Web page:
After about 30 weeks of pregnancy, many women notice occasional uterine contractions. Called Braxton Hicks contractions, they're normal and usually painless. They tend to occur when you're tired or are exerting yourself, and they usually stop when you rest. True premature contractions come at regular intervals or progressively become more frequent or more painful; Braxton Hicks contractions don't.
You're probably experiencing a whole range of new sensations throughout your pregnancy—so how can you tell if it's just a stomach muscle cramping and stretching over your growing belly, or if it's preterm contractions? Here are the most common warning signs that it's actually preterm labor:
You are considered to be in preterm labor when you have uterine contractions every ten minutes (or more often) as well as cervical changes (dilation, thinning, softening) prior to 37 weeks gestation.
In some cases it can be difficult for even a doctor to determine if a woman truly is in labor. Your doctor will probably tell you to go to the hospital (if you're not already there), where you can be monitored carefully. Some women at high risk for preterm labor are given a belt with electronic sensors. This is strapped around the abdomen to detect early contractions. Once or twice a day, the monitor is hooked up to a telephone so it can relay graphs of uterine activity to a nurse. The goal of home monitoring is to detect preterm labor early, when it's most treatable.
Two tests, one that measures hormones in the saliva and another that measures vaginal secretions, can also aid in diagnosing preterm labor. Doctors may do a swab of the cervix and vagina to test for a protein called fetal fibronectin. The March of Dimes explains, "Fetal fibronectin (fFN) is a protein produced during pregnancy and functions as a biological glue, attaching the fetal sac to the uterine lining. The presence of fFN during weeks 24-34 of a high-risk pregnancy, along with symptoms of labor, suggests that the "glue" may be disintegrating ahead of schedule and alerts doctors to a possibility of preterm delivery."
A vaginal ultrasound, which can accurately assess cervical dilation and other cervical changes, may help too.
If your doctor determines that you are truly in labor, she will probably attempt to halt it, unless for some medical reason it's not advisable. (For instance, if you have very high blood pressure or uterine bleeding due to a problem with the placenta, or if there's fetal distress, such as a slowed heart rate that could indicate a lack of oxygen.)
In some cases, preterm labor can be treated to give your baby more time to grow. "The most common cause is dehydration or bladder infection, so rest and hydration can help it resolve on its own," Kubesh says.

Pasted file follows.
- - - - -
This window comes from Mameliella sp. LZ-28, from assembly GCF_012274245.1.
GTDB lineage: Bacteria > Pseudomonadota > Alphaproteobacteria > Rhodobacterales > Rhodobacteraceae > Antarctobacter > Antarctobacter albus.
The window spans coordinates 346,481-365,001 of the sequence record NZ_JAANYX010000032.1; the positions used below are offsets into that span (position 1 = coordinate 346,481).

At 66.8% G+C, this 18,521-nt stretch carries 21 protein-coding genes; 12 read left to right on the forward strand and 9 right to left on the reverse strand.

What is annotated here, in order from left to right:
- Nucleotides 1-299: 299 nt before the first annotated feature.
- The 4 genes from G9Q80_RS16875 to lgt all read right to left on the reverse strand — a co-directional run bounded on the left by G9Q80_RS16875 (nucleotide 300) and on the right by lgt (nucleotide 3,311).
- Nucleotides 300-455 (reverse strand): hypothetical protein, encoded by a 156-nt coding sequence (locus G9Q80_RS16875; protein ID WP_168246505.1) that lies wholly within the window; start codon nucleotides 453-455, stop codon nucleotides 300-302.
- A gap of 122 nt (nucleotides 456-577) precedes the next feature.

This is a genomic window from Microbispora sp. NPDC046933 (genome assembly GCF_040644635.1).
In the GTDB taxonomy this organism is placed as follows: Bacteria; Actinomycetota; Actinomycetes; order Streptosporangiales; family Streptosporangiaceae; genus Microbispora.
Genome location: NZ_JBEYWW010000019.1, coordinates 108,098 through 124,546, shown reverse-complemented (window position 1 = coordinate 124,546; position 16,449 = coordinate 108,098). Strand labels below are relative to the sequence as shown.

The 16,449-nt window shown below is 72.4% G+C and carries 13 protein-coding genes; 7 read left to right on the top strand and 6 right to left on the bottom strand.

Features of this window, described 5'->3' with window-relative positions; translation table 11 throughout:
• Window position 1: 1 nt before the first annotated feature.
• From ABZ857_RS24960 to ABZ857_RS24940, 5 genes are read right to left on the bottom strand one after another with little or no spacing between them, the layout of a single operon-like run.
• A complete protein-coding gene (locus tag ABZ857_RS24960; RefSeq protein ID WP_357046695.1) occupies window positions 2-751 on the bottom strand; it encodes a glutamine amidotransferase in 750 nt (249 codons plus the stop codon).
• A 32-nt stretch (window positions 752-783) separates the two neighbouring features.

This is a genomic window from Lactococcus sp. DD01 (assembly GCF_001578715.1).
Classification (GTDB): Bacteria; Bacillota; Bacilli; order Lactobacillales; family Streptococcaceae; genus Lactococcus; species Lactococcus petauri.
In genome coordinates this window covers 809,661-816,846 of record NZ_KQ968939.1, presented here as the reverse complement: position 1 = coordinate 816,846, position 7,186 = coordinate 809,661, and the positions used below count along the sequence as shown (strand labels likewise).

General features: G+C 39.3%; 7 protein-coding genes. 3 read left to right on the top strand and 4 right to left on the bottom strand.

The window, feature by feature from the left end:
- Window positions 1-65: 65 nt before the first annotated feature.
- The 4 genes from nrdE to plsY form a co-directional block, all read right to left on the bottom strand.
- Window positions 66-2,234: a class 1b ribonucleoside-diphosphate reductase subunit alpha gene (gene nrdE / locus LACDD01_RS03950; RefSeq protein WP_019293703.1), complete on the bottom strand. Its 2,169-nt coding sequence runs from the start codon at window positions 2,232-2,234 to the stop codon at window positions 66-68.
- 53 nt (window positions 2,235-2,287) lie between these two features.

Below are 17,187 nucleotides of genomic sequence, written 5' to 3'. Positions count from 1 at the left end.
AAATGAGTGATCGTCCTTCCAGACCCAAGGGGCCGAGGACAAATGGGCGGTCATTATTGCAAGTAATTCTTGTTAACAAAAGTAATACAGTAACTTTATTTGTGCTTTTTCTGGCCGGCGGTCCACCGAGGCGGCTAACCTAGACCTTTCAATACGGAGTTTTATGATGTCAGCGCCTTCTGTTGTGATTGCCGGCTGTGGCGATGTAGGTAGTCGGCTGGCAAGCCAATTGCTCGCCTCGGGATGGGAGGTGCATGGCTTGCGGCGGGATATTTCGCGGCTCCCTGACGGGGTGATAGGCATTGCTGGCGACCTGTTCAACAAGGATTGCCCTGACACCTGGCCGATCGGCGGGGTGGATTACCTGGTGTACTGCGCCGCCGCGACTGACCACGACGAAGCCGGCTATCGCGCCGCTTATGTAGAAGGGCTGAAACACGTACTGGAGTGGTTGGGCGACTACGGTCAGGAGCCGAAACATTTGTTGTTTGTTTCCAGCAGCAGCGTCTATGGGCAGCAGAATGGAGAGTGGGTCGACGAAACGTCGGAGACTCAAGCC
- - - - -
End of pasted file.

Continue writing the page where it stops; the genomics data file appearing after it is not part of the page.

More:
Pelvic rest—which means no sex, no vaginal exams, and nothing put into your vagina—s often a must if you're experiencing preterm contractions. You may also be put on bed rest, at least temporarily, to avoid having gravity put pressure on your cervix. In some cases, your doctor may suggest sewing your cervix shut to help avoid a premature birth, or even resting with your head below the level of your body to further reduce stress on the cervix. "Bed rest is one of the few things that has been shown to help prevent preterm birth," Dr. Putterman says. "The medicines we have are somewhat effective for preterm contractions, but none of them work well to prevent preterm labor."
In fact, according to Dr. Putterman, most studies suggest that the outcome is the same with or without medications—and the medications themselves aren't completely harmless. "The medications can have dangerous side effects, especially when taken for an extended length of time," Dr. Putterman says. "We don't have a really good means for prolonging pregnancy, short of getting you off of your feet."
To try to halt your contractions, your doctor will ask you to rest on your left side (this position increases blood flow to the uterus), and if you seem dehydrated, she will give you intravenous fluids. These steps help stop contractions in about 50 percent of women. If your contractions stop and your cervix doesn't dilate during several hours of observation, you will probably be able to go home.
If your cervix is dilating, however, your contractions are unlikely to stop on their own. If you are between 34 and 37 weeks and the baby already is at least 5 pounds, 8 ounces, the doctor may decide not to delay labor. These babies are very likely to do well even if they're born early.
Your obstetrician may decide that postponing the birth through medication is the appropriate course of action. While there is no established "right" time to start treatment with medication, many doctors recommend beginning once your cervix becomes two to three centimeters dilated.
While drugs usually don't postpone labor for long (often not more than a couple of days), sometimes even a short delay can make a lifesaving difference to your baby.
For example, your doctor can use this time to begin treatment with corticosteroid drugs aimed at preventing or lessening complications in preterm newborns. Corticosteroids speed maturation of fetal organs, reducing infant deaths by about 30 percent and cutting the incidence of the two most serious complications of preterm birth: respiratory distress syndrome and bleeding in the brain. They are given by injection and are most effective when administered at least 24 hours before delivery.
If you have concerns about preterm contractions, speak with your doctor who can recommend strategies to help you safely get to 40 weeks.